This rare mezzotint portrait of the marquis de Lafayette created in 1787 by Charles Willson Peale was acquired for the Robert Charles Lawrence Fergusson Collection in March 2017. Based on a portrait of Lafayette that Peale painted from life in 1780 for George Washington, the print captures the direct gaze of the young major general at the age of twenty-three, wearing his Continental Army uniform. This print was part of a planned series of mezzotints of “illustrious personages” of the Revolution that Peale undertook in 1787. He produced only four portraits in all—of Benjamin Franklin, Lafayette, the Reverend Joseph Pilmore and George Washington—before moving on to other projects.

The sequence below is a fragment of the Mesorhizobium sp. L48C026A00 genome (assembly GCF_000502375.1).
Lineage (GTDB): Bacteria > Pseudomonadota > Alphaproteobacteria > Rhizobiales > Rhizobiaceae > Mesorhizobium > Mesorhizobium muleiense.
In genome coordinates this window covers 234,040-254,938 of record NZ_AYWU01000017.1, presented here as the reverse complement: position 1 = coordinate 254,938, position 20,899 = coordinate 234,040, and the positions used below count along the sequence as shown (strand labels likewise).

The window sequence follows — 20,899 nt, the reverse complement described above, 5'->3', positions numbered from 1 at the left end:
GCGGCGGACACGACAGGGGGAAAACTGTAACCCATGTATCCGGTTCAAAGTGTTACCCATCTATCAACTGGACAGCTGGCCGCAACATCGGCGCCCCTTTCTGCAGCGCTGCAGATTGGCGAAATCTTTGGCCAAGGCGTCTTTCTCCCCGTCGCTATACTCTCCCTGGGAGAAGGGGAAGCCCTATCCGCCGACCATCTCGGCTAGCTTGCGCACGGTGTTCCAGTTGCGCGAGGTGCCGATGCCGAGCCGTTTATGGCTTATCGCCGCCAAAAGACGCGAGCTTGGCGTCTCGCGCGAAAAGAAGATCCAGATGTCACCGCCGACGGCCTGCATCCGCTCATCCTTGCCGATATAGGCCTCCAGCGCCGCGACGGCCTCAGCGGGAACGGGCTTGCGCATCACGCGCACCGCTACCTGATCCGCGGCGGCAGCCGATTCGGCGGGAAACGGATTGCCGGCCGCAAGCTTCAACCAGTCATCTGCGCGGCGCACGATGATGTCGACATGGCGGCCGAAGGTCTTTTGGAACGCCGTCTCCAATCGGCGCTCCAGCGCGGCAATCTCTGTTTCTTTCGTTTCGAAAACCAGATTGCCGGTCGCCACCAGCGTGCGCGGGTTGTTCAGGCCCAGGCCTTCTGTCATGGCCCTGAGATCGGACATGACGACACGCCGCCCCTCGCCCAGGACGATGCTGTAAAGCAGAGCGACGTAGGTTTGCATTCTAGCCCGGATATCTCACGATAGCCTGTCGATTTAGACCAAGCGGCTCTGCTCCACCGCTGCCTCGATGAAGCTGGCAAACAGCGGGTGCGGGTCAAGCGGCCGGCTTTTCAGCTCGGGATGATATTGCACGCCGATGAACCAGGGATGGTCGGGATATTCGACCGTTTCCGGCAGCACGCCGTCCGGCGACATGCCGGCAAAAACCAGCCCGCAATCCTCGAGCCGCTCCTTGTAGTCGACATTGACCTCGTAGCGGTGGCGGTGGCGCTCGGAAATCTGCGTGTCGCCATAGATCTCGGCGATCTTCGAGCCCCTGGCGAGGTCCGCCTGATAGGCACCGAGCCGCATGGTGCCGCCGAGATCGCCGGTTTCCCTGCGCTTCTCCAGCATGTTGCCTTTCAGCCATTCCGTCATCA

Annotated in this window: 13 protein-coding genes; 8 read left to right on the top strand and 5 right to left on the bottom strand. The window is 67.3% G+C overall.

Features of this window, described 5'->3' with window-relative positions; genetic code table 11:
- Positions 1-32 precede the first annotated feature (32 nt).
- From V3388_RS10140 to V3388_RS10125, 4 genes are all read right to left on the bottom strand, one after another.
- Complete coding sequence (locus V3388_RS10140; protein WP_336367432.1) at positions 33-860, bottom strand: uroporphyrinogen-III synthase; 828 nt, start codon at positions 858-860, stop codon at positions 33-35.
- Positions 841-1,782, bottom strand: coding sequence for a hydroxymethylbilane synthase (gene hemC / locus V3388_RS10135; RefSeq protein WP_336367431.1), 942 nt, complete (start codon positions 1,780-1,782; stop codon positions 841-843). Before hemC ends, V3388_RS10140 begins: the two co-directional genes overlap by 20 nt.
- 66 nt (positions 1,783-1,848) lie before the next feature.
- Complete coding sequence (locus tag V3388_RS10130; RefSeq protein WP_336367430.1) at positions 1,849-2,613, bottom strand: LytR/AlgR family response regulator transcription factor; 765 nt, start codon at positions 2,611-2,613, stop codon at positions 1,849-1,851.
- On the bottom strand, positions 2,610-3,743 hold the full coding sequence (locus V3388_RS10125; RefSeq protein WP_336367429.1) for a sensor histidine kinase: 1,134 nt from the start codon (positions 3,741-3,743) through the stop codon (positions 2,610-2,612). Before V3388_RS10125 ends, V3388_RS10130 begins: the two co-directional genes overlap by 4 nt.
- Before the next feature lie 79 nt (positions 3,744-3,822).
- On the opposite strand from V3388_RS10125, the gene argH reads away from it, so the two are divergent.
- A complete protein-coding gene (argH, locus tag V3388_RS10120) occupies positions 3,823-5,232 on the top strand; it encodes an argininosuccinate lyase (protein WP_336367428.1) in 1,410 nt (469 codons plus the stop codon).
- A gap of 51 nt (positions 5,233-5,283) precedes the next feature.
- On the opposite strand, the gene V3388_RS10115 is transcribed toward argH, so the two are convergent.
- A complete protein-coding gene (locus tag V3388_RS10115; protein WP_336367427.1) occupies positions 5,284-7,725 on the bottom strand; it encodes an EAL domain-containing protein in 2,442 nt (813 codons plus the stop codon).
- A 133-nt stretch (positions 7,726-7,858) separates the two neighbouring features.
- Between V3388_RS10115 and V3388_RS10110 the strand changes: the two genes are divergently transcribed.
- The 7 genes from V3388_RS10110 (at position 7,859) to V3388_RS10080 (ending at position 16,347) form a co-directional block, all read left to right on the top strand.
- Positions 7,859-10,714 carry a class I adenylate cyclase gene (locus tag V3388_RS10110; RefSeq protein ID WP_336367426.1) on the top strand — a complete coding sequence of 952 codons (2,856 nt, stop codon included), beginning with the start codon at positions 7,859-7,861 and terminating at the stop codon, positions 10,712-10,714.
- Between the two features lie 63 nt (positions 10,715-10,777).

The Lafayette mezzotint, the second of the series, was completed by April 20, 1787, when Peale sent three impressions of it to Lafayette’s wife, Adrienne, in Paris. Peale offered the mezzotints for sale to the public by subscription in two formats: framed with a double-oval gilt matte for three dollars each, or unframed for one dollar. (In the face of poor sales, Peale quickly lowered the price for the framed prints to two dollars each, while advising his customers the gilt matte alone cost him at least half that amount.) George Washington granted Peale a special sitting for his mezzotint portrait and subsequently displayed it with the prints of Lafayette and Franklin in the Little Parlor at Mount Vernon. In the Institute’s collections, the Lafayette portrait joins the much-celebrated 1778 mezzotint of George Washington by Peale, offering a striking view of these two Revolutionary heroes in their prime, as they were seen by their contemporaries.
View More Prints